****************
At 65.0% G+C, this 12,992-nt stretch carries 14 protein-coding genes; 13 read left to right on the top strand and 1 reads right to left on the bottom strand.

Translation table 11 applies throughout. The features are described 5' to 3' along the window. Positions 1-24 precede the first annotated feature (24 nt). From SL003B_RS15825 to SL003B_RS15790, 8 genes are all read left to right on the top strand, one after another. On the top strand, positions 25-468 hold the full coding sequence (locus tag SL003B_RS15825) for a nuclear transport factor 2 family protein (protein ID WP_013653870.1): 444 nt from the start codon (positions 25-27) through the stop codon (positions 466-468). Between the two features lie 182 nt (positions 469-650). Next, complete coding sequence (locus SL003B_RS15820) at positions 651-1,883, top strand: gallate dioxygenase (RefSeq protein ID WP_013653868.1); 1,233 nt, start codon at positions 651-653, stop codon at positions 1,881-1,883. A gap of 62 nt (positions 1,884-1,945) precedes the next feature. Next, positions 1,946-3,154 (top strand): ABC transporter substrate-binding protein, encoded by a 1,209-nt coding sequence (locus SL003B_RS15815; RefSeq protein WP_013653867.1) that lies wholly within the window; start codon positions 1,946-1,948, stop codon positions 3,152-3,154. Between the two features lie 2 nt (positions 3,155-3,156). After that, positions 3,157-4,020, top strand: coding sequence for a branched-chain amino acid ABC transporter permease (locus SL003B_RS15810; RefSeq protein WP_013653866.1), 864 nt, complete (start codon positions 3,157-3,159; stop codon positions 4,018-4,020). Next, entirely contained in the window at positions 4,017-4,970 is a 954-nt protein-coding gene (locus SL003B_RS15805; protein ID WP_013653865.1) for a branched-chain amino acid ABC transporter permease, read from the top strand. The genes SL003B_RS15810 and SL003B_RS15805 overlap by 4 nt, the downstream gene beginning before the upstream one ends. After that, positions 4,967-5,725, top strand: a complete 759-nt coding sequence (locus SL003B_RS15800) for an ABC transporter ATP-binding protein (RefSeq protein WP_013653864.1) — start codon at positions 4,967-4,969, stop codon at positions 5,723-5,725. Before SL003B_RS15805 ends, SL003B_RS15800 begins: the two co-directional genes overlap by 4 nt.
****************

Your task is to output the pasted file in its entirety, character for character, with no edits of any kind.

At 65.0% G+C, this 12,992-nt stretch carries 14 protein-coding genes; 13 read left to right on the top strand and 1 reads right to left on the bottom strand.

Translation table 11 applies throughout. The features are described 5' to 3' along the window. Positions 1-24 precede the first annotated feature (24 nt). From SL003B_RS15825 to SL003B_RS15790, 8 genes are all read left to right on the top strand, one after another. On the top strand, positions 25-468 hold the full coding sequence (locus tag SL003B_RS15825) for a nuclear transport factor 2 family protein (protein ID WP_013653870.1): 444 nt from the start codon (positions 25-27) through the stop codon (positions 466-468). Between the two features lie 182 nt (positions 469-650). Next, complete coding sequence (locus SL003B_RS15820) at positions 651-1,883, top strand: gallate dioxygenase (RefSeq protein ID WP_013653868.1); 1,233 nt, start codon at positions 651-653, stop codon at positions 1,881-1,883. A gap of 62 nt (positions 1,884-1,945) precedes the next feature. Next, positions 1,946-3,154 (top strand): ABC transporter substrate-binding protein, encoded by a 1,209-nt coding sequence (locus SL003B_RS15815; RefSeq protein WP_013653867.1) that lies wholly within the window; start codon positions 1,946-1,948, stop codon positions 3,152-3,154. Between the two features lie 2 nt (positions 3,155-3,156). After that, positions 3,157-4,020, top strand: coding sequence for a branched-chain amino acid ABC transporter permease (locus SL003B_RS15810; RefSeq protein WP_013653866.1), 864 nt, complete (start codon positions 3,157-3,159; stop codon positions 4,018-4,020). Next, entirely contained in the window at positions 4,017-4,970 is a 954-nt protein-coding gene (locus SL003B_RS15805; protein ID WP_013653865.1) for a branched-chain amino acid ABC transporter permease, read from the top strand. The genes SL003B_RS15810 and SL003B_RS15805 overlap by 4 nt, the downstream gene beginning before the upstream one ends. After that, positions 4,967-5,725, top strand: a complete 759-nt coding sequence (locus SL003B_RS15800) for an ABC transporter ATP-binding protein (RefSeq protein WP_013653864.1) — start codon at positions 4,967-4,969, stop codon at positions 5,723-5,725. Before SL003B_RS15805 ends, SL003B_RS15800 begins: the two co-directional genes overlap by 4 nt.